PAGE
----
Sports | The death of amateurism in college sports

How the Penn State scandal let everyone down

For years, the facade of amateurism in college football has been crumbling. The National Collegiate Athletic Association (NCAA) hides behind the sentiment that college football programs exist in order to foster a spirit of amateur competition, creating well-rounded individuals (some of whom may go onto the professional leagues). In other words, they claim to foster an innocent, ideal sports environment. That might’ve been realistic in the 1950s, when college football wasn’t such a business: today’s landscape is very different.

These days, the dollar is more important than anything else, and greed has destroyed the spirit of college football. The football programs today make tons of money from football, and having a good football team is critical to creating revenue for most major conference schools. With the rise in the game’s profitability, the idea that the players are amateur student athletes has become a joke.

This has never been more apparent than with the recent developments in the case of Jerry Sandusky, the former defensive coordinator at Penn State. Sandusky has been charged with forty counts of sexual crimes against underage boys, most of whom he met while running a youth-welfare program called “The Second Mile.” Sandusky used his position at the charity to gain access to young boys, and then sexually abuse them. Only slightly less horrifying than these charges was the effort by Penn State administrators to hide the incidents, choosing to put the football program over everything, including basic morality.

The cover up is shameful: in 2002, a Penn State graduate assistant came into the football facilities late one night and witnessed Sandusky raping a boy in the showers. Soon after, the assistant informed the head coach, Joe Paterno. Paterno was the coach at Penn State for 46 years before his recent firing; he had morphed into the face of the football team, and, by extension, the university. He was revered by his adherence for doing things “the right way”– he made sure his players got an education, he recruited cleanly, and acted as a father figure to many players and the school as a whole. His actions in this scandal, though, proved his fallibility.

After receiving a report from the graduate assistant, Paterno sat on the revelation for ten days before telling what he knew to his athletic director, Tim Curley. Curley and the Senior Vice President of Business and Finance, Bill Schultz, later met with the graduate assistant and told him that they would look into the matter. Curley also notified the President of the university, Graham Spanier, of the report. As the story moved up the chain of command, up through every administrative level of the university, the police were never notified. Sandusky had his access to the locker rooms taken away. That was all.

Every person who knew of the crimes decided that protecting the Penn State football program was more important than protecting Sandusky’s victims. The lucrative business of the program disrupted their morality. All these men, under Pennsylvania law, did the bare minimum of what they had to do in this situation (in reporting it to a superior), but this was a crime where the bare minimum was nowhere close to enough. If there was any doubt before, well, now we know: whatever amateur spirit college football had left is now dead.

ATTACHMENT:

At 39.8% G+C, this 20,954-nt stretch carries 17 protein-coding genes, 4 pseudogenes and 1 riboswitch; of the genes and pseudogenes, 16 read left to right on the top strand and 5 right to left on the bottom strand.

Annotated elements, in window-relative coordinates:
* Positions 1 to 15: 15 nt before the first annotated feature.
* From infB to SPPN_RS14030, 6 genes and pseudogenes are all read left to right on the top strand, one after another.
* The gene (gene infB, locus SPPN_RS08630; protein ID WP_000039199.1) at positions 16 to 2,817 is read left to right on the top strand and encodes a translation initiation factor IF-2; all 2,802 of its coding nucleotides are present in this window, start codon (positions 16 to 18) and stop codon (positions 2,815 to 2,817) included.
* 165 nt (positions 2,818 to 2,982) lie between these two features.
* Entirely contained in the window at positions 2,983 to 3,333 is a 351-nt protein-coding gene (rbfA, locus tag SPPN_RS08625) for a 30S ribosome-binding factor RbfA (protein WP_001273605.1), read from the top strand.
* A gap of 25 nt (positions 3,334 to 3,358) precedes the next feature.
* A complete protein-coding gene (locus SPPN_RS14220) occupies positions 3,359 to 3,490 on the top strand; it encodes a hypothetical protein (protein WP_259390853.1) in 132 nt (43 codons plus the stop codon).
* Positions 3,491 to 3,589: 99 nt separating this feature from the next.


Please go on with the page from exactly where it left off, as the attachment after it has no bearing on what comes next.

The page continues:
Almost every major program in the NCAA has been caught for recruiting or program infractions, in which schools (or their wealthy alumni boosters) give money or gifts to players and their families in order to lure them to their school. Despite the fact that this practice has become the norm, Penn State is one of the two teams to have never been caught for recruiting or program infractions. However, the current Penn State scandal shows that even this model program has deep flaws, making the case all the more discouraging. It goes far beyond pure greed – it is an elimination of humanity by the program in order to safeguard their cash cow. If it could happen at Penn State – a school that was revered for never having committed any recruiting violations – we can only ask, where does it end?

The spirit of amateurism in the NCAA has been dying for quite some time; with this breakdown of moral decency, the final nail can be hammered into the coffin. We can stop pretending that the NCAA is anything more than a cold, emotionless business. It’s not about the players, or school pride, or any other naive ideal. These schools are in it for the money, which they hold above anything else.

Evan Dent is a sports columnist for The McGill Daily. His column is  from the fan’s perspective. You can see him at Champs every Sunday watching the Buffalo Bills play. He can be reached at afansnotes@mcgilldaily.com.


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